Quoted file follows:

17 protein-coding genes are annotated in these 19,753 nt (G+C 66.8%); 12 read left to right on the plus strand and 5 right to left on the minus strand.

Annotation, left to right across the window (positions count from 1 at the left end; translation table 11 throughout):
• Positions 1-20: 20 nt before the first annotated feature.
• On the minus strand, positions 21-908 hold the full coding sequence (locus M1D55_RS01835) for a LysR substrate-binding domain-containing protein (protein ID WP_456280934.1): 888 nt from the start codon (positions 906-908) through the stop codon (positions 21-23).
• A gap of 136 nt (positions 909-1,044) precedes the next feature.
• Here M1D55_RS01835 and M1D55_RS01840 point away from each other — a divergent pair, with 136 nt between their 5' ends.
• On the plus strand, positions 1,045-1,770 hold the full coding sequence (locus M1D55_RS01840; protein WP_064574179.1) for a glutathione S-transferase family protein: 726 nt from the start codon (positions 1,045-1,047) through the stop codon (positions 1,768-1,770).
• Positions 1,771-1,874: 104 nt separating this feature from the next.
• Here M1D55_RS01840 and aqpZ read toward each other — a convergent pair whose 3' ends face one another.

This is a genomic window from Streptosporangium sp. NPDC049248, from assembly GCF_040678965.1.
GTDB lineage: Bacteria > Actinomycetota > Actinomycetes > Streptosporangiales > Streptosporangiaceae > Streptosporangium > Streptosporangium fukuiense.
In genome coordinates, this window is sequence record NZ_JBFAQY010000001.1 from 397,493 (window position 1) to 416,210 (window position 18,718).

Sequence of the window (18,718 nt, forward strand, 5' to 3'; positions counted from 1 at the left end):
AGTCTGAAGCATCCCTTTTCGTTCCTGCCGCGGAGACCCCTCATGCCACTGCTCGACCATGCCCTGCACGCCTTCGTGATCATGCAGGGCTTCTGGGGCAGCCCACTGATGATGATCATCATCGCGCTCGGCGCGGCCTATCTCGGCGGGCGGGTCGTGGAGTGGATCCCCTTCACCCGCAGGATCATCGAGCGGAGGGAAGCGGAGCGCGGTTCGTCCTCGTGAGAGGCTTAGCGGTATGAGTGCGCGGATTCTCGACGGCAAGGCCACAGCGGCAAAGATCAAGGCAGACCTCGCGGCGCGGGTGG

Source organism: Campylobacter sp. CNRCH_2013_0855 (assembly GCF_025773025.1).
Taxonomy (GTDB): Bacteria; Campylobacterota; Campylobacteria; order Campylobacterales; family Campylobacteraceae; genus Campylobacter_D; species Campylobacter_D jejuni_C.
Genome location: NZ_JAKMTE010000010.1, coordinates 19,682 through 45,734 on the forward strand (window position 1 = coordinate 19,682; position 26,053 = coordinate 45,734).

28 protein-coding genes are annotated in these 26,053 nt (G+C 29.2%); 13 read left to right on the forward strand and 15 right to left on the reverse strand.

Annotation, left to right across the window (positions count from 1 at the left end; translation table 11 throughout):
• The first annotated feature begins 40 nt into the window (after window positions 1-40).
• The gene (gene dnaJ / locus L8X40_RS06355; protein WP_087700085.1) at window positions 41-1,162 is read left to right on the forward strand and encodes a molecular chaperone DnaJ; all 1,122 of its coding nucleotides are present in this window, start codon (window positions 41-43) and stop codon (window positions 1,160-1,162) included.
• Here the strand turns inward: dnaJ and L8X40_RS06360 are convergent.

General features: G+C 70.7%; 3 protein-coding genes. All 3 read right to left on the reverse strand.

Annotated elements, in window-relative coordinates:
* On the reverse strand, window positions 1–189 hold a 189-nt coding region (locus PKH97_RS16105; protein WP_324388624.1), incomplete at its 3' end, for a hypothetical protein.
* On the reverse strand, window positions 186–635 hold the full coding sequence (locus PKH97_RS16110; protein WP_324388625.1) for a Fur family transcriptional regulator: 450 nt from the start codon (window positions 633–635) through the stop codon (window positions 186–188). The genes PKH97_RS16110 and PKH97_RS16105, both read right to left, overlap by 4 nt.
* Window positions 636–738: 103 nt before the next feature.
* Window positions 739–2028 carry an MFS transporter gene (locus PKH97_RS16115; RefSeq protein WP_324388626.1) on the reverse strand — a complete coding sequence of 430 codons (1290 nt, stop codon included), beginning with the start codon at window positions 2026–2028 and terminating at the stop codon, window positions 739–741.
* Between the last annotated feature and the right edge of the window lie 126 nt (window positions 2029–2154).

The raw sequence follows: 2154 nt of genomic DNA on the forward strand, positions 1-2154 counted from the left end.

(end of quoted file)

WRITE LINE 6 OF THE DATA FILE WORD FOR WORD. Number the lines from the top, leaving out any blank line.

• Here M1D55_RS01835 and M1D55_RS01840 point away from each other — a divergent pair, with 136 nt between their 5' ends.